Diggsv.Arnold Bros., Inc.

Court of Appeal of California, Third DistrictJun 9, 1933
23 P.2d 71 (Cal. Ct. App. 1933)

Cases citing this case

13 Citing Cases

Summaries written by judges

  • In Diggs v. Arnold Bros., 132 Cal.App. 518 [ 23 P.2d 71], plaintiff was awarded $3,000 for having been accused of the theft of an automobile.

    Summary of this case from Sandoval v. Southern Cal. Enterprises, Inc.

  • In Diggs v. Arnold Bros., Inc., 132 Cal.App. 518, 524 [ 23 P.2d 71], a case involving the sale of an automobile in which a credit man caused the arrest of the plaintiff, the court in holding the employer liable used language which could well be applied to the facts of this case, when it stated that the agent had "adopted the all too common practice of credit men of resorting to the criminal courts to coerce debtors into making further payments."

    Summary of this case from Miller v. Lee

2 Summaries

Docket No. 4792.

June 9, 1933.

APPEAL from a judgment of the Superior Court of Butte County. H.D. Gregory, Judge. Affirmed.

The facts are stated in the opinion of the court.

Ralph H. Lewis for Appellant.

Charles A. Wetmore, Jr., and Ralph O. Marron for Respondent.

This is an appeal from a judgment of the superior court sitting without a jury by which plaintiff was awarded damages for $3,000 against defendant for the malicious prosecution of plaintiff upon a charge of grand theft.

For several years prior to the time here involved plaintiff had been engaged in farming and fruit-raising and was also a dealer in motor cars operating under a contract with the Hudson Motor Car Company in and adjacent to the city of Marysville. This district lay within the territory of Arnold Brothers, Inc., which was the distributor in Northern California of the products of the Hudson Motor Car Company. Under the agreement between the parties Diggs was obligated to purchase for his trade, new Hudson-Essex cars through this distributing agency.

In the month of March, 1930, an automobile show was being held in Marysville, and in order to stimulate the sales of their particular cars in that territory, Arnold Brothers, Inc., participated therein, and placed in their exhibit a certain car known as a Sun sedan. At the conclusion of the show the car was left with the Diggs agency to sell, and in a few days thereafter the car was sold through the branch agency of respondent in Oroville. The car was sold on deferred payments and the contract assigned to a finance company, and the money received thereby deposited to the account of respondent, but no remittance was ever made to Arnold Brothers, Inc.

The Marysville office of respondent was in charge of one Holtman, who negotiated the transaction and through whom the various steps necessary to close the deal were taken.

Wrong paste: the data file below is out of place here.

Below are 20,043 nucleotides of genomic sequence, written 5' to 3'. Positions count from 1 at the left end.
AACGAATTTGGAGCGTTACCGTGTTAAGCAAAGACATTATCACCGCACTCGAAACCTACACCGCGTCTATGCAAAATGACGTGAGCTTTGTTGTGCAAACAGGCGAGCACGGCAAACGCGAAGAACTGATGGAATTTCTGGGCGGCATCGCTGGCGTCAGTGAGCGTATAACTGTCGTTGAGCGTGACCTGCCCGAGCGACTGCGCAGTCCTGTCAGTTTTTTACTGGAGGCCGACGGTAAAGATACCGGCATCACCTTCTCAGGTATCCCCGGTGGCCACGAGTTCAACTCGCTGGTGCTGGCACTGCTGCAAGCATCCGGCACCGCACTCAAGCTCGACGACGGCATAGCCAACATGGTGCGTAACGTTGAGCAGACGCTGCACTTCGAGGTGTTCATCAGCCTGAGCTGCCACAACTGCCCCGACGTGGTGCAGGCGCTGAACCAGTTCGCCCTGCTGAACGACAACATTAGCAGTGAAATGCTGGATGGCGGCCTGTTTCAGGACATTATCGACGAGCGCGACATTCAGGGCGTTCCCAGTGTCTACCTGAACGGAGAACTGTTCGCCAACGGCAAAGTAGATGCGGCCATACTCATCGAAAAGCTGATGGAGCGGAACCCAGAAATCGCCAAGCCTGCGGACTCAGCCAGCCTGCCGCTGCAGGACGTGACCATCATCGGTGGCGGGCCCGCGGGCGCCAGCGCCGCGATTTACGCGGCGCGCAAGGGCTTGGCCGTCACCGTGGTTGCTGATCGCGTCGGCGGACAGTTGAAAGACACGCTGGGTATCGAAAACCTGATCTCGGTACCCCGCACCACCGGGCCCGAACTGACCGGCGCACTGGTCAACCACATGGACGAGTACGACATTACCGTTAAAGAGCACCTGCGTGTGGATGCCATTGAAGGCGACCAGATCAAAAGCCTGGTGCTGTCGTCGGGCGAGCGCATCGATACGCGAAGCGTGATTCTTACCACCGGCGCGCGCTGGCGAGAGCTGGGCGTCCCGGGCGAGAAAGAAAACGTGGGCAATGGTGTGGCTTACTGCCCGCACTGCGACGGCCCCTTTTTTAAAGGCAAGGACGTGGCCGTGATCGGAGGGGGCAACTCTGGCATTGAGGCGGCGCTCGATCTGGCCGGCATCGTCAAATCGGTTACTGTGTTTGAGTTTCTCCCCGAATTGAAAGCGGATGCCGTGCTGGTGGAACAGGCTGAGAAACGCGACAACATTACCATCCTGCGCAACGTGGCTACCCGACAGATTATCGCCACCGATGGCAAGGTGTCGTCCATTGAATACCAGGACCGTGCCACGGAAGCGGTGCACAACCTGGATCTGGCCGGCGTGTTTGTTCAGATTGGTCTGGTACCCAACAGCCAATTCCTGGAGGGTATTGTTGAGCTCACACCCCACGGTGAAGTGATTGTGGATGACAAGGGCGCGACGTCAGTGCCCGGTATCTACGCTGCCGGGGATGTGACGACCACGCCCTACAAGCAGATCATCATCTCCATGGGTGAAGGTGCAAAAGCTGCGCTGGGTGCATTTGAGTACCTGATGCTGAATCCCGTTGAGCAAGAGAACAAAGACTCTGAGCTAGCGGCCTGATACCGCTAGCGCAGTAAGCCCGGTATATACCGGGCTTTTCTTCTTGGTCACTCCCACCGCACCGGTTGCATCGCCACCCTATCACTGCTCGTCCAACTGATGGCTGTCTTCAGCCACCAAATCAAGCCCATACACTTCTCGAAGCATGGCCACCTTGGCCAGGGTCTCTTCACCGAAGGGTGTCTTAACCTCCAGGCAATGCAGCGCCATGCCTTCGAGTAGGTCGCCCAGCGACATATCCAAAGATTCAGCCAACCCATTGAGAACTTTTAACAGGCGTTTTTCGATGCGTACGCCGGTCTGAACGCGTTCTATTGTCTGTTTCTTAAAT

It is apparent from the record that respondent had nothing to do personally with the sale of the car nor did he personally receive any of the proceeds from the sale thereof, nor execute nor receive any of the papers connected with the passing of the title, or evidence of payment.

Respondent testified he did not know of the sale of the car until at least six weeks thereafter and did not know that Arnold Brothers, Inc., had not been paid therefor for at least two months after the delivery to the purchaser.

Early in July, 1930, the nonpayment was called to the attention of respondent and at that time he delivered to Arnold Brothers, Inc., a post-dated check for the amount due, payable July 20th. On July 19th, his business and bank account were attached by Holtman and proceedings in involuntary bankruptcy were later filed against him and the check was never paid.

In October, 1930, a verified claim was filed by Arnold Brothers, Inc., in the bankruptcy proceedings sworn to by J.H. Arnold, president and treasurer of defendant corporation, in which claim it was set forth that respondent was indebted to Arnold Brothers, Inc., in the sum of $1539.27, for goods, wares and merchandise sold and delivered to the bankrupt on an open book account. Aside from approximately $200 due for parts no other unliquidated transaction than the Sun sedan deal was established between the parties within the time specified.

On July 3, 1931, a criminal complaint charging grand theft of the automobile in question was sworn to by A.M. Gardner, credit manager for Arnold Brothers, Inc., and a warrant issued thereon under which respondent was arrested and held until released by the posting of bail. Thereafter, before any hearing on the complaint, the district attorney of Butte County, on his own motion, caused the complaint to be dismissed. Respondent then caused this action to be filed, which resulted in the recovery of damages as above stated. The matter now comes before us on appeal from that judgment.

Appellant attacks the judgment claiming that the evidence is insufficient to support the findings in that there is no evidence of lack of probable cause; that the credit manager who swore to the complaint acted in good faith upon advice of counsel; that the credit manager was not acting in the scope of his employment when he swore to the complaint, and that the damages are excessive.